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26. But to resume, Gnaeus Octavius, the admiral of Aemilius, came to anchor off Samothrace, and while he allowed Perseus to enjoy asylum, out of respect to the gods, he took means to prevent him from escaping by sea. However, Perseus somehow succeeded in persuading a certain Cretan named Oroandes, the owner of a small skiff to take him on board with his treasures. [2] So Oroandes, true Cretan that he was, took the treasures aboard by night, and after bidding Perseus to come during the following night to the harbour adjoining the Demetrium, with his children and necessary attendants, as soon as evening fell sailed off. Now, Perseus suffered pitifully in letting himself down through a narrow window in the fortress, together with his wife and little children, who were unacquainted with wandering and hardships; but most pitiful of all was the groan he gave when some one told him, as he wandered along the shore, that he had seen Oroandes already out at sea and under full sail. [3] For day was beginning to dawn, and so, bereft of every hope, he fled back to the fortress with his wife, before the Romans could prevent him, though they saw him. His children were seized and delivered to the Romans by Ion, who of old had been a favourite of Perseus, but now became his Betrayer, and furnished the most compelling reason for his coming, as a wild beast will do when its young have been captured, and surrendering himself to those who had them in their power.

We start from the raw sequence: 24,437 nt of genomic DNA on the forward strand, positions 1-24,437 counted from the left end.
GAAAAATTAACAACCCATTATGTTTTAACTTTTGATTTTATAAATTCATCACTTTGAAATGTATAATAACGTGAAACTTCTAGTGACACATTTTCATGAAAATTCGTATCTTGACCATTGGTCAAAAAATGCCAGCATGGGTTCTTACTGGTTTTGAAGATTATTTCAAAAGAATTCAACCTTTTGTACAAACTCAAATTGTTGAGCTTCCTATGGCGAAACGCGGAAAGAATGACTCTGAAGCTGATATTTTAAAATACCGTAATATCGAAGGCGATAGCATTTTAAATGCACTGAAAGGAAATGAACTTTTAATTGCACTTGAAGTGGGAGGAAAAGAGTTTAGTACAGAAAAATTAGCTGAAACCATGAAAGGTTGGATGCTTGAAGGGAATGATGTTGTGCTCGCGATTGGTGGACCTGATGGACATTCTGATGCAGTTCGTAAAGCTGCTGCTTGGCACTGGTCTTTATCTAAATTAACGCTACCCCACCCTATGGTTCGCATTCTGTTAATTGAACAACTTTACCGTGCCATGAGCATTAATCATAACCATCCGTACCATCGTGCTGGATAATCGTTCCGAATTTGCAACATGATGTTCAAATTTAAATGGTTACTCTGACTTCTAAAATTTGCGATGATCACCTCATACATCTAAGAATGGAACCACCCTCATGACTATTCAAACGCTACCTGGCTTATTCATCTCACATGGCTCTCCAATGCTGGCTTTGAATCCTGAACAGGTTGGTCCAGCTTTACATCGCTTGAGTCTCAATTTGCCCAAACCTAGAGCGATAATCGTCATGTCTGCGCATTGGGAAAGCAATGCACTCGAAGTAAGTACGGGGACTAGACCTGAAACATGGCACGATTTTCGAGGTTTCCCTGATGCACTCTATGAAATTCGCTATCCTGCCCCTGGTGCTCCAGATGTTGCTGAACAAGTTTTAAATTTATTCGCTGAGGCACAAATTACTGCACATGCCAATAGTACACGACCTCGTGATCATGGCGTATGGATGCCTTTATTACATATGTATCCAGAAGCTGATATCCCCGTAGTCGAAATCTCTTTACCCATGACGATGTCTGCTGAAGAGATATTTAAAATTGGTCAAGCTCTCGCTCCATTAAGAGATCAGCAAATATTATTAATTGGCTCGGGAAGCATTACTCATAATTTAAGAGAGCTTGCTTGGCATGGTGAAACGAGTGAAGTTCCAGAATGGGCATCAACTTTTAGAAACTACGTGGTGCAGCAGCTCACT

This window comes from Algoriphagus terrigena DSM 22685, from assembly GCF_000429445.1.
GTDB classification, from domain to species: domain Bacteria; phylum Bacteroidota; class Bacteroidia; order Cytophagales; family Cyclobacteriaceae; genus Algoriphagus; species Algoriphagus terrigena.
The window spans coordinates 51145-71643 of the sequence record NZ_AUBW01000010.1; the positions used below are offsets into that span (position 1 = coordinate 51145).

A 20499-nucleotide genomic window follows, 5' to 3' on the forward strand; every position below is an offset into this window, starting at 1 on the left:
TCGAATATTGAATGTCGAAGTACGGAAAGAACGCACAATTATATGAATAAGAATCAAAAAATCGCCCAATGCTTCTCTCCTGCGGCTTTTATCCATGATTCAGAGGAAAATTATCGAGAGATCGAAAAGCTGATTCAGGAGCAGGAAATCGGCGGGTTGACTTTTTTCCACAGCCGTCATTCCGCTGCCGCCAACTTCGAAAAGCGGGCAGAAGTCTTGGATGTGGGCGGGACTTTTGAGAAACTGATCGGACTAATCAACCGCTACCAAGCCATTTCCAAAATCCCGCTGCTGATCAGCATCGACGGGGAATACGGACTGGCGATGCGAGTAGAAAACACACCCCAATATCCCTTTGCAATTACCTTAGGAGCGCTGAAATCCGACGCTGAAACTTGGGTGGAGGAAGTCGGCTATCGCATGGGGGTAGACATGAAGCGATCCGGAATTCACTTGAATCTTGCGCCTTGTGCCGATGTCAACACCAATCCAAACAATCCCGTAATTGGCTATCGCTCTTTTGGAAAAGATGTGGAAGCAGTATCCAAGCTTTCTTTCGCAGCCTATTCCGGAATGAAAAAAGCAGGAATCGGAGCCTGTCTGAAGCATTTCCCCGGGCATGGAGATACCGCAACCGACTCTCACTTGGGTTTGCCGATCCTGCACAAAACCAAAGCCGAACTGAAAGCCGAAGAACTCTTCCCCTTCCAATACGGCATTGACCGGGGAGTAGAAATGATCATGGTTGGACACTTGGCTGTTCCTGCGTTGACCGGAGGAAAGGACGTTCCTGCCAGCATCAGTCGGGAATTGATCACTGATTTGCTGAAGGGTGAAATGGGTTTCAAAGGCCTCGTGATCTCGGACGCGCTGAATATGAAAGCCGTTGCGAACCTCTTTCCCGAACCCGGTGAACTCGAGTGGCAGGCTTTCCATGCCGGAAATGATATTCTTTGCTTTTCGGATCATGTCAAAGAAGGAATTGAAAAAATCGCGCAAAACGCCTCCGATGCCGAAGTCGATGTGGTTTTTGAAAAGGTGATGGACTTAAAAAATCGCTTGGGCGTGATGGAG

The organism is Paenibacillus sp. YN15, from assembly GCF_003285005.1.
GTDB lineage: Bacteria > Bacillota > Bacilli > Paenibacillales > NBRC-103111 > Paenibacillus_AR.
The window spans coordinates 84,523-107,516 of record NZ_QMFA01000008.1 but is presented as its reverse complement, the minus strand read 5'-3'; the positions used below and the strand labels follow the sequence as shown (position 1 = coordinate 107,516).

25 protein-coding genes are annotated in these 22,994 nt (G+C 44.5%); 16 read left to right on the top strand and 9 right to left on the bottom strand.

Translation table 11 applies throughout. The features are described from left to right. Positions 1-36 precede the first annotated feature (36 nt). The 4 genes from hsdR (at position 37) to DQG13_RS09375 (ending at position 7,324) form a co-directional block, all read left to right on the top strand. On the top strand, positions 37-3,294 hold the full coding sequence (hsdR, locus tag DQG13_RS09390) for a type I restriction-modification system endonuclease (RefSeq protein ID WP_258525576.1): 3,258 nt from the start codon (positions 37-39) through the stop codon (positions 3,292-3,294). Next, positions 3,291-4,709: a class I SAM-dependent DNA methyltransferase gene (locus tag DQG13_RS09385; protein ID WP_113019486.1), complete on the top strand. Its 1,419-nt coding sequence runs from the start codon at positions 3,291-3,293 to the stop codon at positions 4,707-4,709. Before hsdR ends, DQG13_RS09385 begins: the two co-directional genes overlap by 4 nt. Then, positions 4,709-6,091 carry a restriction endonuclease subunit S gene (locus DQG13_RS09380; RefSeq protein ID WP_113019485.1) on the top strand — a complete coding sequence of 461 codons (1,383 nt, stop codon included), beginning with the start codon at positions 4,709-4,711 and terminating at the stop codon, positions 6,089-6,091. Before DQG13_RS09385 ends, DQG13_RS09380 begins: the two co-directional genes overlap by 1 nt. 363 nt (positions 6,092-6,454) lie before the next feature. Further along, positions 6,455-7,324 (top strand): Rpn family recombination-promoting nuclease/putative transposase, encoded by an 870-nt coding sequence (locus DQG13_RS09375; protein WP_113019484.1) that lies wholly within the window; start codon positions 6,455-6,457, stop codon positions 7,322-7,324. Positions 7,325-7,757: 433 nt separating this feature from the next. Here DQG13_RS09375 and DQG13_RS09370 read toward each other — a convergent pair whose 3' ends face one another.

[4] Accordingly, having most confidence in Nasica, he called for him; but since Nasica was not there, after bewailing his misfortune and carefully weighing the necessity under which he lay, he gave himself into the power of Gnaeus, thus making it most abundantly clear that his avarice was a less ignoble evil than the love of life that was in him, and that led him to deprive himself of the only thing which Fortune cannot take away from the fallen, namely, pity. [5] For when at his request he was brought to Aemilius, Aemilius saw in him a great man whose fall was due to the resentment of the gods and his own evil fortune, and rose up and came to meet him, accompanied by his friends, and with tears in his eyes; but Perseus, a most shameful sight, after throwing himself prone before him and then clasping his knees, broke out into ignoble cries and supplications. [6] These Aemilius could not abide and would not hear; but looking upon him with a distressed and sorrowful countenance, said: ‘Why, wretched man, dost thou free Fortune from thy strongest indictment against her, by conduct which will make men think that thy misfortunes are not undeserved, and that thy former prosperity, rather than thy present lot, was beyond thy deserts? And why dost thou depreciate my victory, and make my success a meagre one, by showing thyself no noble or even fitting antagonist for Romans? Valour in the unfortunate obtains great reverence even among their enemies, but cowardice, in Roman eyes, even though it meet with success, is in every way a most dishonourable thing.’

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